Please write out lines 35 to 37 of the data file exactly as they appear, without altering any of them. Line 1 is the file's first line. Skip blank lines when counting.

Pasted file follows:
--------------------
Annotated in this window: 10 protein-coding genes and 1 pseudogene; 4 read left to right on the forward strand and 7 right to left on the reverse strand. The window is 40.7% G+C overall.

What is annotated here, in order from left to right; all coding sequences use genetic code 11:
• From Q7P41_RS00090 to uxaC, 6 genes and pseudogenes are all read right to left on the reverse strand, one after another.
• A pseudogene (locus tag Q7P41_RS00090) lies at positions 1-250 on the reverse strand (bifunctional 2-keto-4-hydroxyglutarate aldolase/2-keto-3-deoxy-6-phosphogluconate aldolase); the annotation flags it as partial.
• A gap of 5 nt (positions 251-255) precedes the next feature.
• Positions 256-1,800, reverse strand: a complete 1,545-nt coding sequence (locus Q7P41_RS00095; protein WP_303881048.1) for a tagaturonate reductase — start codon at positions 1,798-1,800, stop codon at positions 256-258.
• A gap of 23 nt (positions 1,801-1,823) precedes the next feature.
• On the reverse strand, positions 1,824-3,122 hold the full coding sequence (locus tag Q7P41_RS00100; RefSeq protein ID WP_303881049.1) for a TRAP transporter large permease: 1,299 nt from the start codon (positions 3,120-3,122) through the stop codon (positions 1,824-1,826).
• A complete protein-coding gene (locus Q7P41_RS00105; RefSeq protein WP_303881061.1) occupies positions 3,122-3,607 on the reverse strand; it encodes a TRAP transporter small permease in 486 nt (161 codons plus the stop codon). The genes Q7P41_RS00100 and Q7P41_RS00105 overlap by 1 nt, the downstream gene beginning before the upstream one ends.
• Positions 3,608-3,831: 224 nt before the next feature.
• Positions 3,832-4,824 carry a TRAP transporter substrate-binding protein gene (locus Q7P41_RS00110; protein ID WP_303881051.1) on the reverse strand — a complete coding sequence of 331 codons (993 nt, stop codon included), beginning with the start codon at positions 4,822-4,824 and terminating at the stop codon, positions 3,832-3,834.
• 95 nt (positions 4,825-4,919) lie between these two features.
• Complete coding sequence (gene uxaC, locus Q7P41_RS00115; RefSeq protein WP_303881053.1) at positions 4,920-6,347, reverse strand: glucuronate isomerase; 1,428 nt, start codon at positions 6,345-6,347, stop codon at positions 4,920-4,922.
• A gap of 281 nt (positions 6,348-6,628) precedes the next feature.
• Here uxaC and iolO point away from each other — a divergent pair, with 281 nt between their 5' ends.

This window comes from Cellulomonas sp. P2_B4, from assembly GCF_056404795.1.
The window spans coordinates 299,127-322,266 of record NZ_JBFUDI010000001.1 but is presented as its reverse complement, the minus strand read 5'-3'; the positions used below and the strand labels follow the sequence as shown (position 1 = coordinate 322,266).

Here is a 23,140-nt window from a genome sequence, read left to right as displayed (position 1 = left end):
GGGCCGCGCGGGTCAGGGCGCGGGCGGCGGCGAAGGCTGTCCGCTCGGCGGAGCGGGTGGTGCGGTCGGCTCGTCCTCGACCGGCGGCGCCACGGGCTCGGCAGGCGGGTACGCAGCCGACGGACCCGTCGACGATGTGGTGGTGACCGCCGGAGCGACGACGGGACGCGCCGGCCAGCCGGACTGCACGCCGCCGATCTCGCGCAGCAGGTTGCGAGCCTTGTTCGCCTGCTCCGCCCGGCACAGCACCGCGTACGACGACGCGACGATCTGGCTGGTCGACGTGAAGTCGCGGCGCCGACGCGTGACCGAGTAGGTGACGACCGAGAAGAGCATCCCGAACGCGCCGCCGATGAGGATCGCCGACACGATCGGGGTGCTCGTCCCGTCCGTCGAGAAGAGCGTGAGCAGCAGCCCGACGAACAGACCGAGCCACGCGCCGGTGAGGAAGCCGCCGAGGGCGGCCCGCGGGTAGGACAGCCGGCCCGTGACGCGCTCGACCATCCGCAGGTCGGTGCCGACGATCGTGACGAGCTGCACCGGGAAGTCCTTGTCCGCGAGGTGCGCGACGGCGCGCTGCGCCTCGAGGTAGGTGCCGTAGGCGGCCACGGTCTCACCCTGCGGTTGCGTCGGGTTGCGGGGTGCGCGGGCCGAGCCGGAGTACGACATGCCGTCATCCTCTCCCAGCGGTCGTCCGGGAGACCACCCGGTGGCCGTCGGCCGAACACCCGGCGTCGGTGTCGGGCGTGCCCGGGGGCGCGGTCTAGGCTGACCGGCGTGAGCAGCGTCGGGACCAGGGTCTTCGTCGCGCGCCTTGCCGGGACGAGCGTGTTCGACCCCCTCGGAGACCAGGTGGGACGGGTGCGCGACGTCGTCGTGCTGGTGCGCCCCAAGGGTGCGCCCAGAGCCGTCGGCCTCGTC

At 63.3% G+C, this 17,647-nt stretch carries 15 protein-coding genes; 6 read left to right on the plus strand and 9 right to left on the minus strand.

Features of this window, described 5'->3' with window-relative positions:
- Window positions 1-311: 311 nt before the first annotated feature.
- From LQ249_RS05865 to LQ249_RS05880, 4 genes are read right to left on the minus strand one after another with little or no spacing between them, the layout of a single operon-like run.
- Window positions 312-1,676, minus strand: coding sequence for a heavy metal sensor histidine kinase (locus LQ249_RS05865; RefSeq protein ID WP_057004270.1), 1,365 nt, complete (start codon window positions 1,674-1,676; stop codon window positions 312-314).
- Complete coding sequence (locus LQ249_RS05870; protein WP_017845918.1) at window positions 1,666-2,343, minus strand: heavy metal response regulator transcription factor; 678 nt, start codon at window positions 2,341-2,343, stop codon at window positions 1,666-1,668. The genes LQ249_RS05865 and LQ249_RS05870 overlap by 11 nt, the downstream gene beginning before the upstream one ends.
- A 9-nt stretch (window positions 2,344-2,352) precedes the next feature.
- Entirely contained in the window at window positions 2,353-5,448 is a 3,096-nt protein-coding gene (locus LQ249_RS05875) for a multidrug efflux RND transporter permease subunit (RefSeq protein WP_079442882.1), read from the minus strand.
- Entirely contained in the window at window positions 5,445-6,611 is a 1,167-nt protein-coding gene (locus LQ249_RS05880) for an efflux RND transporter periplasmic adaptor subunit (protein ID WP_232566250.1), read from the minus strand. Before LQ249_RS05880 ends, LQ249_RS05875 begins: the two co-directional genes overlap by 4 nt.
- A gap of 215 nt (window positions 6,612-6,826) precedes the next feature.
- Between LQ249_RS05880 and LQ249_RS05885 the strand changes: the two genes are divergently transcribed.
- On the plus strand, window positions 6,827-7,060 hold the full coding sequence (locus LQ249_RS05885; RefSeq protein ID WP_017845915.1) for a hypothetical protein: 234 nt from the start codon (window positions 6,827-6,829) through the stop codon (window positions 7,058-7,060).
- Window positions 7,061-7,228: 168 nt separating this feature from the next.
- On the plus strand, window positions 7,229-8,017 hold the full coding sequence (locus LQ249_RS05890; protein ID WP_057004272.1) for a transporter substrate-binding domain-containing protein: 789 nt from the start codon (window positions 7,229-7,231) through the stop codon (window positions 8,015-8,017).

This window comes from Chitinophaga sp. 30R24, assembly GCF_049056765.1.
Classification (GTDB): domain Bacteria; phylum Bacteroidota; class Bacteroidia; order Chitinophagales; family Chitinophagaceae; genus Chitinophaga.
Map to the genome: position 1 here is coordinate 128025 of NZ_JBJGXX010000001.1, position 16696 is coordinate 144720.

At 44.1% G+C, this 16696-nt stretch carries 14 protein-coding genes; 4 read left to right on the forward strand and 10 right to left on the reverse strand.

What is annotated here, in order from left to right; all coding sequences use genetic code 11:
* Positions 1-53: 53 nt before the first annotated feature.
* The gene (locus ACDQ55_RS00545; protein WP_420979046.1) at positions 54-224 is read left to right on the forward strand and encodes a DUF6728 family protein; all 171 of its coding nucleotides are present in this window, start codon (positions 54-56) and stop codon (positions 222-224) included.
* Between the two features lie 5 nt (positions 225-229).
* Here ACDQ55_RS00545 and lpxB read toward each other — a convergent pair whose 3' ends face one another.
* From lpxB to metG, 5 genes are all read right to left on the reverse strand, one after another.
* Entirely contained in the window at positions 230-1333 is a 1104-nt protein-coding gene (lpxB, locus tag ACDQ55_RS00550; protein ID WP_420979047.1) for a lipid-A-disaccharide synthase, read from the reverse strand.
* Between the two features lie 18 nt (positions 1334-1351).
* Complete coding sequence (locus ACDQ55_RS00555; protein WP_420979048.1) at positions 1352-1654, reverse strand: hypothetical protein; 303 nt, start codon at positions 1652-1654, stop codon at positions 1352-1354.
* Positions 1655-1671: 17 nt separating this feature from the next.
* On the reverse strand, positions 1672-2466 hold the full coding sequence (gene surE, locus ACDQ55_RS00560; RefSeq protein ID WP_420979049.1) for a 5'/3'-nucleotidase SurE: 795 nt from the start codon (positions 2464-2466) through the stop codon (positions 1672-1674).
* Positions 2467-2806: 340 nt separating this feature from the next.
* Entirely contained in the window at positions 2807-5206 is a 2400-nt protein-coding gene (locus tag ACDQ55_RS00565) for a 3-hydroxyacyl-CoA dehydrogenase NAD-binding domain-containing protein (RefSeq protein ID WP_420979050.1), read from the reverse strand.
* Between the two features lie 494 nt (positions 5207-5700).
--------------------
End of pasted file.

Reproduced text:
Classification (GTDB): domain Bacteria; phylum Bacteroidota; class Bacteroidia; order Chitinophagales; family Chitinophagaceae; genus Chitinophaga.
Map to the genome: position 1 here is coordinate 128025 of NZ_JBJGXX010000001.1, position 16696 is coordinate 144720.

At 44.1% G+C, this 16696-nt stretch carries 14 protein-coding genes; 4 read left to right on the forward strand and 10 right to left on the reverse strand.